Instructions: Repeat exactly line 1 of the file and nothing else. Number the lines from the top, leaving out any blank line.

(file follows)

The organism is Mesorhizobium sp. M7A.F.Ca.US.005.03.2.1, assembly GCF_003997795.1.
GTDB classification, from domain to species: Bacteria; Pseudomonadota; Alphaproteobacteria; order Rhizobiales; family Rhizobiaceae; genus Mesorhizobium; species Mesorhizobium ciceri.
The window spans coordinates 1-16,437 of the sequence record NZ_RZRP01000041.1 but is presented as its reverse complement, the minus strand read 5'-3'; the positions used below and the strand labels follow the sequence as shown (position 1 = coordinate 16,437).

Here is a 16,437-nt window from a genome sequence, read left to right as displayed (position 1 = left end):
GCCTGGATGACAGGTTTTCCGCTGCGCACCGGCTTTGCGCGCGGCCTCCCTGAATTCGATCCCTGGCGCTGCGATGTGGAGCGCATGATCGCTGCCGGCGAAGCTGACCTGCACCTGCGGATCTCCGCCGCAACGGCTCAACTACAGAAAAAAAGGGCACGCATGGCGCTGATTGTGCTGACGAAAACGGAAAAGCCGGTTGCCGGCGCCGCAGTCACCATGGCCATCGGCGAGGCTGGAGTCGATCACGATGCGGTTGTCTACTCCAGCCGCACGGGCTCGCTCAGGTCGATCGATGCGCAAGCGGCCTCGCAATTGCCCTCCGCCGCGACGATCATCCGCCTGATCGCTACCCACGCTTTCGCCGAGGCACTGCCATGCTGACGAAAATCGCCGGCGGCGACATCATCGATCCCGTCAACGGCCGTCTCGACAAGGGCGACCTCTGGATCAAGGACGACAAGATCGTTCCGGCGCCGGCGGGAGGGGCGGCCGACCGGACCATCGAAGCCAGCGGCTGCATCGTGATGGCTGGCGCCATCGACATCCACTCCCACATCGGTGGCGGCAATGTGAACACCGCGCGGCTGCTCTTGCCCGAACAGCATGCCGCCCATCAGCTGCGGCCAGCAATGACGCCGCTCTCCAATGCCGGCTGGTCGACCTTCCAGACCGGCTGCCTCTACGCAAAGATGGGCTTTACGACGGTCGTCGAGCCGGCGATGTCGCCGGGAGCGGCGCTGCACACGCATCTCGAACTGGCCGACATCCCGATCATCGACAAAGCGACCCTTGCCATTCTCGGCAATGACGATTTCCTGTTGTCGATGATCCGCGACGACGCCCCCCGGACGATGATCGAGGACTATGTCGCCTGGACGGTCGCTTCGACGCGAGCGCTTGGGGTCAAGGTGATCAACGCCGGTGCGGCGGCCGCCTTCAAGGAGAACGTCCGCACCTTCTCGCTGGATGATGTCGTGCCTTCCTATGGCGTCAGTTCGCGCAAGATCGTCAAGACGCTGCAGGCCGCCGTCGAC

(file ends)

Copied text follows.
The organism is Mesorhizobium sp. M7A.F.Ca.US.005.03.2.1, assembly GCF_003997795.1.